Thursday, February 17, 2011

Morality-Public and Personal

What is moral? How do we define morality? If these questions make you uncomfortable, or if you’ve never really asked them, we may have an answer about our leaders in this nation. To understand and accept morality as a guiding element is the first step toward moral behavior. If one does not accept the necessity for morality, one cannot be expected to act morally, and if one does not understand the concept of moral behavior, moral life choices become coincidental or accidental. Philosophers and ethicists have grappled with definitions of morality for centuries. Shakespeare, perhaps the most celebrated of all Western writers, seemed to address the issue of an internal moral compass by penning (or quilling) the line, “to thine own self be true,” for Polonius in Hamlet. It seems to me that the first step toward questionable morality is self deception. If one is not honest about one’s motives or justifications, then the purposes of one’s actions will be distorted…divorced from reality. Okay, so how does this little preamble fit into today’s political climate? I’m glad you asked.
The impulse to run for public office seems driven by two primary motivations: self-aggrandizement and the desire to serve. Vanity in politics is as common as hair on a dog, and the politicians’ claims to be wholly dedicated to serving humanity are equally typical. At first glance the two motives would appear to be somewhat contradictory. How can a person serve him/herself and profess to sacrifice for others? I suspect, however, that the motives do not conflict. True morality is rare, but as a goal would require that our actions be noble and good. When we witness public morality, we applaud evidence of goodness and nobility. The self-deceptive aspect for politicians (and entertainers) is that they wrongly identify their desires for acclaim as a public recognition for acting morally. In other words they have calculated that their morally based actions justify their receiving praise and devotion. Their attitudes toward morality and acclaim are similar to an infant who utters a word or a toddler who uses the potty. They believe that they have earned our praises for doing what is right. Clearly, politicians and entertainers are infantile. True morality is expressed when we do what is right no matter the size of the audience, if any, or the desires of the mob. True morality is courageous and not self-conscious. It is self-effacing and extremely rare.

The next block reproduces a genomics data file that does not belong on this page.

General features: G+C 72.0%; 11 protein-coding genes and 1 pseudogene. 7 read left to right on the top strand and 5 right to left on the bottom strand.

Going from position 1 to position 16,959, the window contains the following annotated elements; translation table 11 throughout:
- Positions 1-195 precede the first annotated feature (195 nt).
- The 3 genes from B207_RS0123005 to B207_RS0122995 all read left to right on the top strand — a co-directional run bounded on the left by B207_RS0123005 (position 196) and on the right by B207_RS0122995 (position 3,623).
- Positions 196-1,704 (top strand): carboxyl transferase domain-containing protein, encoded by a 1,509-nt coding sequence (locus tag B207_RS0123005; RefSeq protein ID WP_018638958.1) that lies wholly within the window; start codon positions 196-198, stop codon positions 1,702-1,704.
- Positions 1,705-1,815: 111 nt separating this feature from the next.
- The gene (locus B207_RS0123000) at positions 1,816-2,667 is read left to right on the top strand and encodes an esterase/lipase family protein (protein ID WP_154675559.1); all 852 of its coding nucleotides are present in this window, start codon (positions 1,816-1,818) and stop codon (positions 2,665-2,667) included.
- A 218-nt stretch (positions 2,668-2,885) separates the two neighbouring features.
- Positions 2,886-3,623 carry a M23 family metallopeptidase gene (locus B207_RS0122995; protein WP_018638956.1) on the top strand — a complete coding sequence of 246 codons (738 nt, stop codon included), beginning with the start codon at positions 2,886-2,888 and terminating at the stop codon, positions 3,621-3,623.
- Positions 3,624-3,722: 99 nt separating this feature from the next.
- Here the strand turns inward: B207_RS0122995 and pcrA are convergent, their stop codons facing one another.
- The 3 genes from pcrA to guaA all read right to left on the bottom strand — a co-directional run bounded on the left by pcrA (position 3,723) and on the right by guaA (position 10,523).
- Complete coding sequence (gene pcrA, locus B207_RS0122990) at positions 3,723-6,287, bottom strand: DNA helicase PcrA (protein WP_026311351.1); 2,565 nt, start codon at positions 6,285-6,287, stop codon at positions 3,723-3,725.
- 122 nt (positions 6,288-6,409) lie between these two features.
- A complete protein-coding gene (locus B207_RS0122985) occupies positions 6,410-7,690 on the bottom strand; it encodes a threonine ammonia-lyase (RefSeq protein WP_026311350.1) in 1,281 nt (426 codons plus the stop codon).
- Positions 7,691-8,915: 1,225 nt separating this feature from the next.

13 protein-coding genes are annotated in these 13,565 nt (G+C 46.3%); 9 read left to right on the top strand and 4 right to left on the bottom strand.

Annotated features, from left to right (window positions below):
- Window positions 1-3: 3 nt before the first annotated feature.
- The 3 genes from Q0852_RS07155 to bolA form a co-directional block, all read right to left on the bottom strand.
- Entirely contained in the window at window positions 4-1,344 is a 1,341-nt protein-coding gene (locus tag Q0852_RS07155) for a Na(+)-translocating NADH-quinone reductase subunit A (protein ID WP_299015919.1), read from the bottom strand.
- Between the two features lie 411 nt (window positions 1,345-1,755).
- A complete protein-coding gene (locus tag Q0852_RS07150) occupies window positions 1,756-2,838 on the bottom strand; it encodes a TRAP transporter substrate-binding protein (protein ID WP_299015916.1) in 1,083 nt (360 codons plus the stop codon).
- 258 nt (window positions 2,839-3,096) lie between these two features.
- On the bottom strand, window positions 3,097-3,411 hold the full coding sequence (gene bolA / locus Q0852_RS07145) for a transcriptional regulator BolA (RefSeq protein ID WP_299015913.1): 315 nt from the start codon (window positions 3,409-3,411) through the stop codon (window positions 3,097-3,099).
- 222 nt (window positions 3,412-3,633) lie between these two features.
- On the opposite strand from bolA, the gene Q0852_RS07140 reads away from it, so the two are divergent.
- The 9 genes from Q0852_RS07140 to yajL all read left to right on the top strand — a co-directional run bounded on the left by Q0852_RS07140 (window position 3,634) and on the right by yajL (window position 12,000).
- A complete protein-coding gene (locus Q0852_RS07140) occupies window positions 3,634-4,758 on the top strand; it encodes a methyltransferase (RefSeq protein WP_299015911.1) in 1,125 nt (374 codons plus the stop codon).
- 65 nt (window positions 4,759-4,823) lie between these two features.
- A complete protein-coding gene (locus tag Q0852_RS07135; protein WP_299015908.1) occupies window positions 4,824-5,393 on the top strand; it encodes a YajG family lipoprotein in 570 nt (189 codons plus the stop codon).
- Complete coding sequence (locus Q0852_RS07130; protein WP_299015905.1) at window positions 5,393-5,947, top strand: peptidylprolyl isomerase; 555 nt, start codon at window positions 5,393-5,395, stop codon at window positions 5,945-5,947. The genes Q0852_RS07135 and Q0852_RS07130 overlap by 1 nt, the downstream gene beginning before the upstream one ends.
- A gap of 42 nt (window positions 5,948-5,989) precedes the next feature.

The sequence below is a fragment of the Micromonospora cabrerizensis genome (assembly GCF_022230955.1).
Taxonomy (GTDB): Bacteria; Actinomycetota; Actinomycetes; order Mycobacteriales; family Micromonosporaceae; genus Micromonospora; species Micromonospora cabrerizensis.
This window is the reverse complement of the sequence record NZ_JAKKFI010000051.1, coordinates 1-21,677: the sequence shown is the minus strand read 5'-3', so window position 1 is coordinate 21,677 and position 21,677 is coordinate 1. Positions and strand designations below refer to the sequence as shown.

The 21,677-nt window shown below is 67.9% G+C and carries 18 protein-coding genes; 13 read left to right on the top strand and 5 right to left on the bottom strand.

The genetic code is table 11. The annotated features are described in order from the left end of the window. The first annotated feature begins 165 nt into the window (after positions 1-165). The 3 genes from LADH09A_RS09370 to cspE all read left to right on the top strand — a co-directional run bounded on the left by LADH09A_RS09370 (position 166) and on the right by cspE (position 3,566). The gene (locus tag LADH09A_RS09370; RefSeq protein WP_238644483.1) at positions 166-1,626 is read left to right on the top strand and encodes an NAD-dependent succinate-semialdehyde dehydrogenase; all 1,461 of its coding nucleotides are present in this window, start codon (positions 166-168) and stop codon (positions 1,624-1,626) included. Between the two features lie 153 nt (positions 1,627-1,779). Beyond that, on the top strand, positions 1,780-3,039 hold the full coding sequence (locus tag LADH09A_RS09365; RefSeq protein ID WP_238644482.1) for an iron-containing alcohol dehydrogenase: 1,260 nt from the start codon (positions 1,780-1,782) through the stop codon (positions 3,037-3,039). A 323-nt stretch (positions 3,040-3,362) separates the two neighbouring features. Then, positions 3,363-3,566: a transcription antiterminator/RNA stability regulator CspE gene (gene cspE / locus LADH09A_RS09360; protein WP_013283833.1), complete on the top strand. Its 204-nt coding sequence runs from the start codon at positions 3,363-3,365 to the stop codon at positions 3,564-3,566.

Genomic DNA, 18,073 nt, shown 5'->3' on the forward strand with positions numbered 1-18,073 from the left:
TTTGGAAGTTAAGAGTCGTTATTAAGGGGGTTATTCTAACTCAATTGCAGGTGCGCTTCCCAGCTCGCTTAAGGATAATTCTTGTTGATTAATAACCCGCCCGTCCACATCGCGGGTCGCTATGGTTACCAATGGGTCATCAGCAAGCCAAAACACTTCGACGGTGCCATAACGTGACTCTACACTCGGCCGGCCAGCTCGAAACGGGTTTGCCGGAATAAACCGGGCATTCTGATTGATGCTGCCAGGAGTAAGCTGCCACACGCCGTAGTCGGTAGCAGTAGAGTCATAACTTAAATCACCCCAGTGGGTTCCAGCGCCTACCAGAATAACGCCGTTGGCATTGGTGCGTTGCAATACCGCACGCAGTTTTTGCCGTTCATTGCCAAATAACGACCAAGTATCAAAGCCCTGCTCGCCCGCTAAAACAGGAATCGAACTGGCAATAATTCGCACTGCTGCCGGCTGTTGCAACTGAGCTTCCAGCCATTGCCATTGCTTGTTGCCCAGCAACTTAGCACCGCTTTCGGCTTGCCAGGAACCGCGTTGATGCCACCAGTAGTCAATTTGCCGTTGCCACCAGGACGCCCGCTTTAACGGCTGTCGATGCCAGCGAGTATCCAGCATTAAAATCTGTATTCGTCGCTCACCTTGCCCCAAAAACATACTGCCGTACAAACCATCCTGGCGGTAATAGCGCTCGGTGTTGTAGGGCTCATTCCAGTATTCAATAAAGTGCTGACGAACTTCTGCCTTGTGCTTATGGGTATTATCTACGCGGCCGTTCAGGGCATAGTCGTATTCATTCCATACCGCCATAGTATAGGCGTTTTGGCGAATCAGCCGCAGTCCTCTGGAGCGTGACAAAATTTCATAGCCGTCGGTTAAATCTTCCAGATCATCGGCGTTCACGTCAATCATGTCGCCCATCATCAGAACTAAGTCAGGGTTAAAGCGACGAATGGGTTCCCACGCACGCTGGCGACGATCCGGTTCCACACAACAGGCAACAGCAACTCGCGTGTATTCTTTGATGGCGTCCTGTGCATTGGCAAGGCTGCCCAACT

True morality is absolutely vital in a republic. Public morality (or imposed morality if you prefer) is the currency of a democracy. In the republic the representative must fulfill the public trust by doing what is good and what is right. She/he must be guided by moral and ethical principles while navigating the waters. In a democratic system the elected official or appointee is not necessarily influenced by absolute principles but is responsive to the citizens’ demands and whims….even if they are amoral, immoral or moral. If the politician yields to the clamoring crowd that lacks an introspective moral compass, the people will celebrate the politician’s actions. All parties will succumb to the notion that the politician’s behavior is principled and moral because he reflects the will of the citizens…the shallow-thinking, amoral public. The public construct of morality has usurped the notion of true morality. So, the self-aggrandizing vain public “servant” feels justified and moral because he/she does the people’s will, and, in turn, basks in the people’s praise. Meanwhile the republic drifts toward insignificance. The moral dream becomes a paragraph in future histories. The people and the politicians become joyful as they return to wearing skins and living in caves.

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